Returns or Virtue?

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Allow shareholders a say in how companies approach ESG initiatives.

Shareholders have so many clashing viewpoints that boards and managers need to create more direct lines of communication to help determine a company’s mission.
 
For example, many shareholders, particularly institutional money managers and pension funds, urge companies to put more money behind environmental and social causes, such as cutting emissions and increasing diversity. Others, particularly individual and employee shareholders, continue to prioritize financial returns.

While many managers stress that they already make investments that help environmental and social causes when the financial returns are attractive, some outspoken institutional investors — and quite a few boards — seem to support pursuing environmental and social causes even with weak or negative financial returns.
 
Since large public companies typically have tens of thousands of shareholders, thousands of employees, hundreds of managers and perhaps a dozen directors, it is not only difficult to generate a consensus but also impossible to please everyone. Some shareholders put proposals forward for a vote of the shareholder body at company annual meetings, but the procedure tends to be convoluted and opaque. 

For instance, proposals generally lack estimates of financial returns compared to their value to an environmental or social cause. In addition, corporate voting rules enable institutional money managers and pension funds to hide behind such opacity, and many get to cast votes solely by virtue of managing the money of others rather than managing their own money.

Many boards yearn for a clearer mandate regarding how to respond to complex shareholder signals and overcome the limitations of voting protocols.

A Modest — If Radical — Proposal

Consider this: At next year’s annual shareholder meetings, a board could sponsor a publicly disclosed poll regarding whether and to what extent the company should invest its pretax profit in environmental and social initiatives. The poll would be simple and nonbinding to provide a cheap, clear way to gauge preferences.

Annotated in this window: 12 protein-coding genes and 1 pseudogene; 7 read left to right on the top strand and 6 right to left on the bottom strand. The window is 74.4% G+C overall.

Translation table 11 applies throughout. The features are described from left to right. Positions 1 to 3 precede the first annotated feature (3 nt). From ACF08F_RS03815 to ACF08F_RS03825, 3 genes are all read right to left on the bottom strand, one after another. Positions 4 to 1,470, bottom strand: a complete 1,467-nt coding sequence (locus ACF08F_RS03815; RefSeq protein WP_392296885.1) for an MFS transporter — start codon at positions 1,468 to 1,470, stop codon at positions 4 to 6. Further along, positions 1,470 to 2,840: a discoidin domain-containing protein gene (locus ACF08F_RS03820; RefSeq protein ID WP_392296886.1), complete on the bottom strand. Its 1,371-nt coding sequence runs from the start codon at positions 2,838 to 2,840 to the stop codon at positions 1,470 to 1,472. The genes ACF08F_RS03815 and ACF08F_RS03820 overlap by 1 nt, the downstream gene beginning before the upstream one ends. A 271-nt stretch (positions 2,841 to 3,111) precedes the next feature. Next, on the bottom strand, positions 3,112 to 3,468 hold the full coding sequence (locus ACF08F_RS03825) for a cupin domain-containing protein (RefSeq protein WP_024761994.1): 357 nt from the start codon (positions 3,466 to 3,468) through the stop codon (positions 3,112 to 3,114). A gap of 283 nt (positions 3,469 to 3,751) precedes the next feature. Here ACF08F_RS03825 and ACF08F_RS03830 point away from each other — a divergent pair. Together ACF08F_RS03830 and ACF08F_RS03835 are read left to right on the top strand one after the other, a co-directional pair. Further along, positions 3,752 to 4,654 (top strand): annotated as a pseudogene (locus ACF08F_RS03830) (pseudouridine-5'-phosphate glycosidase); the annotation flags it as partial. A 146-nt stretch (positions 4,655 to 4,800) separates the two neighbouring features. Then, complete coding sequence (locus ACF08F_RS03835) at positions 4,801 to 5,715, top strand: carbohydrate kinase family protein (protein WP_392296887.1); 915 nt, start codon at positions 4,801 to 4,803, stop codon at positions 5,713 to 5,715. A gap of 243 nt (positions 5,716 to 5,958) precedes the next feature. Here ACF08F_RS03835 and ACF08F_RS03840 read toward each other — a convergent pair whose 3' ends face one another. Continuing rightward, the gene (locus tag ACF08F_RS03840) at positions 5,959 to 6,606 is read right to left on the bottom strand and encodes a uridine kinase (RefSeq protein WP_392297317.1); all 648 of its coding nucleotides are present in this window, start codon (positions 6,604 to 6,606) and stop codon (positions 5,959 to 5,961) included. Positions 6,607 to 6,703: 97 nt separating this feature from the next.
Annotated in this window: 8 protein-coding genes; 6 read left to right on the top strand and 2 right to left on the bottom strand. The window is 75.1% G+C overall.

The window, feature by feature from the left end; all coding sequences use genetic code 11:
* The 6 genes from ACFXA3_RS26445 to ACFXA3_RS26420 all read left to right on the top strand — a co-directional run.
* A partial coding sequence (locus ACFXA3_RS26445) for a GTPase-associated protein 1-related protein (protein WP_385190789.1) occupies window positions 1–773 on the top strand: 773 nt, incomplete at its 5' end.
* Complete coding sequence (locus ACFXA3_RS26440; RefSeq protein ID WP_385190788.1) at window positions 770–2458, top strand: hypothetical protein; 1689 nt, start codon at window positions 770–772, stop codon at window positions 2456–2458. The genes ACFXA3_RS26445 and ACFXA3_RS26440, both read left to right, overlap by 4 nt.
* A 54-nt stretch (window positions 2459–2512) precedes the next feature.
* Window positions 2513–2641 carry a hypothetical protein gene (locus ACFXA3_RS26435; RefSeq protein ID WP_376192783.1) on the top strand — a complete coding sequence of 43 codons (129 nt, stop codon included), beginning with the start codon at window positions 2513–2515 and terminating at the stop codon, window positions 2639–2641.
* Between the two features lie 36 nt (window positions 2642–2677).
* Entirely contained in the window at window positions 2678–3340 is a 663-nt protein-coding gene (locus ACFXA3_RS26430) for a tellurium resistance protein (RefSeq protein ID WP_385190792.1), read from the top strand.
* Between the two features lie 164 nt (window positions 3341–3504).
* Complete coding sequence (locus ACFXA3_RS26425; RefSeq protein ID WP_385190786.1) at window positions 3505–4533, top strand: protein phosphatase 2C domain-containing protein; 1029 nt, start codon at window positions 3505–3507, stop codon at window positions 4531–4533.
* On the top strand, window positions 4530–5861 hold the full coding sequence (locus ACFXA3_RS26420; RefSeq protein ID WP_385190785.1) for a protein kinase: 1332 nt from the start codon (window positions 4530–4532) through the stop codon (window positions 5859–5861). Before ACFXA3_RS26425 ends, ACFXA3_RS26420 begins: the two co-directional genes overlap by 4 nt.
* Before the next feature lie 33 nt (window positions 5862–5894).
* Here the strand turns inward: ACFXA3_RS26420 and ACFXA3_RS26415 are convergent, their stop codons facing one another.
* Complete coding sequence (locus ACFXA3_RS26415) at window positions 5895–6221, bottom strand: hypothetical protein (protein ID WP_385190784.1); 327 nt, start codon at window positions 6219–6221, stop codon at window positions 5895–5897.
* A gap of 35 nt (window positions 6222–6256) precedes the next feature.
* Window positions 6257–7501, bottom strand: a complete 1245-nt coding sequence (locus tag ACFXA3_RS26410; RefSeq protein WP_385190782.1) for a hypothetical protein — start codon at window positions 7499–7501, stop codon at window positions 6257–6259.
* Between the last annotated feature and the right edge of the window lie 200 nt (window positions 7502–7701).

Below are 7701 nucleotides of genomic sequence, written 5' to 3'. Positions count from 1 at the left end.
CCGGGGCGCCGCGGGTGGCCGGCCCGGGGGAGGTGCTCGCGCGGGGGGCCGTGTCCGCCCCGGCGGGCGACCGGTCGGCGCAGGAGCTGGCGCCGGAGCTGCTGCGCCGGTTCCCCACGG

The poll would state a proposed percentage of pretax profits that the shareholders might wish to allocate to environmental and social causes, such as 10%. The board would commit to target an allocation based on the percentage of shares voting yes. For example, if 50% voted yes, the board would commit to allocating 5% (i.e.,10% of 50%) of the current year’s pre-tax profits to such causes during the following year.

The board could poll the shareholders as to any proposed profit percentage — from 0% to 100% — that makes sense given a company’s specific circumstances in terms of shareholder base and current levels of environmental or social investment.

As an extreme, a board could ask what percentage of shareholders favored allocating 100% of pretax profits to environmental and social causes without regard to financial returns. If 20% of the shares voted yes, the board would target an allocation of 20%.

Benefits of the Experiment

This exercise would enlighten boards about their shareholders’ priorities, particularly whether they desire environmental and social investments independent of financial returns. Boards have limited direct experience doing so, though they may have some experience with direct charitable giving and evaluating the environmental and social impact of more traditional capital allocations. The polls would enable the board to determine the extent of research needed to understand such environmental and social investing.
  
The appeal of this approach to discerning shareholder preferences is both to clarify those preferences and to accommodate clashing views. One drawback of such an approach is that a subgroup of pure altruists may end up effectively requiring a subgroup of pure capitalists to donate along with them. An obvious benefit is that it enables everyone to go on the record publicly to declare priorities. Overall, such a poll would be a step toward direct communication between shareholders and boards in an increasingly divided and cacophonous world.

Lawrence Cunningham is vice chairman of the board and director of Constellations Software Inc., founder of Quality Shareholders Group and professor of corporate governance at George Washington University.

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